Dr Eve, I am one your pupils for many years now, thank you. Friday night I stayed up and waited for the Oscar interview to be flighted. The interest is this case is borne out of the fact that I am a survivor of Intimate Partner Violence married for 12 years but lived in different cities for 2/3 of the time (four incidents of physical abuse two of which were almost fatal – the emotional, financial was ongoing remotely). The Oscar interview had an unexpected outcome – I was upset for I recognize the three or four stages of abuse. That he is angry over the fact that what was supposed to be a secret between Oscar and Reeva was now in the public space – he refuses to accept responsibility for his actions. I wonder if others with similar experiences (IPV) recognized the pattern (cry, blame, anger) and whether they shared the same emotion? Thank you
Dr Eve answers:
The aftermath of Oscar is what fascinates me too. And since your mail, you are of course aware of the sentence of 6 years which may further trigger you and too many other women who like you are survivors of Intimate Partner Violence (IPV) . I care not in the least about Oscar as person. I care about the triggers he has raised in you , and others, such as remembered incidences , and accompanying feelings of powerlessness, sadness, anger, shame and fear.
I commend you for being able to extricate yourself from your situation , a feat too seldom achieved by the one in four women in South Africa who experience IPV.
In 2009 Rachel Jewkes conducted a study in South Africa. She found that of 3,797 female homicides 50.3% were from IPV. Overall the mortality rate from IPV was 8.8 per 100,000 women. Mortality from IPV were elevated among those 14 to 44 years and women of color. Blunt force injuries were more common, while strangulation or asphyxiation were less common. The national IPV mortality rate was more than twice that found in the United States.
The signs of IPV include being controlled, cut off from friends and family, monitored, emotionally and physically hurt, threatened, non consensual sex, excessive jealousy,
Who are the Oscars of the world? Who are these many men who hurt women they love? Research gives us good clues: These men have >
- Previous Acts of Violence against Women:
- Traditional Gender Role Beliefs
- Personal History of or Exposure to Abuse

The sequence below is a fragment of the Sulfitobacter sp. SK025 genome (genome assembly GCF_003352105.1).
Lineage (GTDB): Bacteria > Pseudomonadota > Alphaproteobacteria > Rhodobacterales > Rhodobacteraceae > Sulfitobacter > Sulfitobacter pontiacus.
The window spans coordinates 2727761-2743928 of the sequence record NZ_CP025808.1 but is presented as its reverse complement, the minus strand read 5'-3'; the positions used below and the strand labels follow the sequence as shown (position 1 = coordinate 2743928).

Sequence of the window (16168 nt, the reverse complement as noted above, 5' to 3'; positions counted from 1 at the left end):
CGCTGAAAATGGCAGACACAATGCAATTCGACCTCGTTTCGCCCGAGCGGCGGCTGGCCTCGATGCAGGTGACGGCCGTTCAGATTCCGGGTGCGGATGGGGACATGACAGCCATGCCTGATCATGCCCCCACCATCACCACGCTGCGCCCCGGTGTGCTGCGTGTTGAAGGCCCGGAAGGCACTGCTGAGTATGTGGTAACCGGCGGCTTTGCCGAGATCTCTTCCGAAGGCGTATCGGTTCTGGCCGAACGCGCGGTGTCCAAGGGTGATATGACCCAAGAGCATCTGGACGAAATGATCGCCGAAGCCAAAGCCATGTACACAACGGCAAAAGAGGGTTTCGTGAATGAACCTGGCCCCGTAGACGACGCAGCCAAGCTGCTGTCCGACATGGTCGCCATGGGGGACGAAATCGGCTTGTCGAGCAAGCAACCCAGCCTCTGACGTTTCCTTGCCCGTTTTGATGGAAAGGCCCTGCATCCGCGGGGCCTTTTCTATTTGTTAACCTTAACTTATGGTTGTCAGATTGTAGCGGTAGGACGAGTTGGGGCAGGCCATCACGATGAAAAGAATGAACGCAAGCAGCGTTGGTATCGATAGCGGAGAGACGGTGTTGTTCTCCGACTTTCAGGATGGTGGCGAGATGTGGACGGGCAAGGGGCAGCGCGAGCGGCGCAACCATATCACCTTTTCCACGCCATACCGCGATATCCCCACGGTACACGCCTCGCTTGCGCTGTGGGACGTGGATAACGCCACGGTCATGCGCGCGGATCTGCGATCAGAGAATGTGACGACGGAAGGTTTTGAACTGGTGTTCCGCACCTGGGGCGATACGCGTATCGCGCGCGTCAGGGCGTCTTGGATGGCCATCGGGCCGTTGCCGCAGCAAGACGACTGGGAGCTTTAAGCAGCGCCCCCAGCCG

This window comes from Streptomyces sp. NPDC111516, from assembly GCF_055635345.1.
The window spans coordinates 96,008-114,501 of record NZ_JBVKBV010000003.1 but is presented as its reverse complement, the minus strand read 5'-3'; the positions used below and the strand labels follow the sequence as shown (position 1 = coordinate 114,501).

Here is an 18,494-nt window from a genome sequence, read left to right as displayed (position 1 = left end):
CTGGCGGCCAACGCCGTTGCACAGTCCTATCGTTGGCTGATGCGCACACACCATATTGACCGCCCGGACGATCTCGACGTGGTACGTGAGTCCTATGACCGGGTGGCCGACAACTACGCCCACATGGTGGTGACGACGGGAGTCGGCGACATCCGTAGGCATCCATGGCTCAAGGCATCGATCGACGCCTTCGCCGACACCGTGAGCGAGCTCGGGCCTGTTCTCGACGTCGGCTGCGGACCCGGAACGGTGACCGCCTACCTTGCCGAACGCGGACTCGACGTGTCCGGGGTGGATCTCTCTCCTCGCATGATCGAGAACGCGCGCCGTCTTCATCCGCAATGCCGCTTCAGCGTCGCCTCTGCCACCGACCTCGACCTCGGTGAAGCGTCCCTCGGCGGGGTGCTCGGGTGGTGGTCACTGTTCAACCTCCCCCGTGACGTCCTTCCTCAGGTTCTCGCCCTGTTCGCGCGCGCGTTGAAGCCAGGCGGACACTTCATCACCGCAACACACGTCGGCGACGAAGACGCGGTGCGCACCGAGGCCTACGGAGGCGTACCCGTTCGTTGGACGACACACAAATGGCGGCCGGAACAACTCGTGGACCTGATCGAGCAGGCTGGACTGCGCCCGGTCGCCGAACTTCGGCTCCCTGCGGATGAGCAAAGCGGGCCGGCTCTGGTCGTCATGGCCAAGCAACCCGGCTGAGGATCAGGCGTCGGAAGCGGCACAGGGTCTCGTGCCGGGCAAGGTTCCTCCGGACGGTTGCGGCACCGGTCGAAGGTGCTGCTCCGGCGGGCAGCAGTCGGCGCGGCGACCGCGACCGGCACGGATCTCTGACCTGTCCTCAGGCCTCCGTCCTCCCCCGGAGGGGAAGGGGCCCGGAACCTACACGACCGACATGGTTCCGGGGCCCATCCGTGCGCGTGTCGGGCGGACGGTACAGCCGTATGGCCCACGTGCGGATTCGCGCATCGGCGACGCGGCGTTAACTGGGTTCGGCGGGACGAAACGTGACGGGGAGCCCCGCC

If Oscar were my client , I wold manage him as a survivor of trauma. I would get a history and discover that he ticks all three of these points. I would diagnose him with Developmental Trauma Disorder . That means that as a result of his publicly known early childhood trauma, namely disability, abandoned by father, independent attachment , teasing , feeling of being different, his brain became wired to respond to life from flight/fight response. His anger, shame, fear and anxiety drove him into behaviour both harmful to himself and to others as well as into highly powerful successful athletic feats.
I would teach him how to mange desperately difficult feelings , to emotionally regulate himself so before turning to a gun , he would still his mind by breathing deeply, allowing his brain’s fire to extinguish and to let his cognitive brain think for him.
The cry/blame/anger you witnessed are indeed typical responses from a man who feels under attack and will defend himself to the end.
You experienced the helplessness and hopelessness of attempting to communicate with a man who has a fired up brain . Just like Reeva attempted to rationalise with Oscar’s brain. You managed to escape . Unfortunately she did not.
To all the women who are vibrating with empathy and compassion for Reeva, who see the signs in their own relationships , get counselling. You are not “overly sensitive” or ” creating the problem “. You are simply responding to a traumatised brain that has no ability to regulate its own emotions. And the impact on you can be fatal.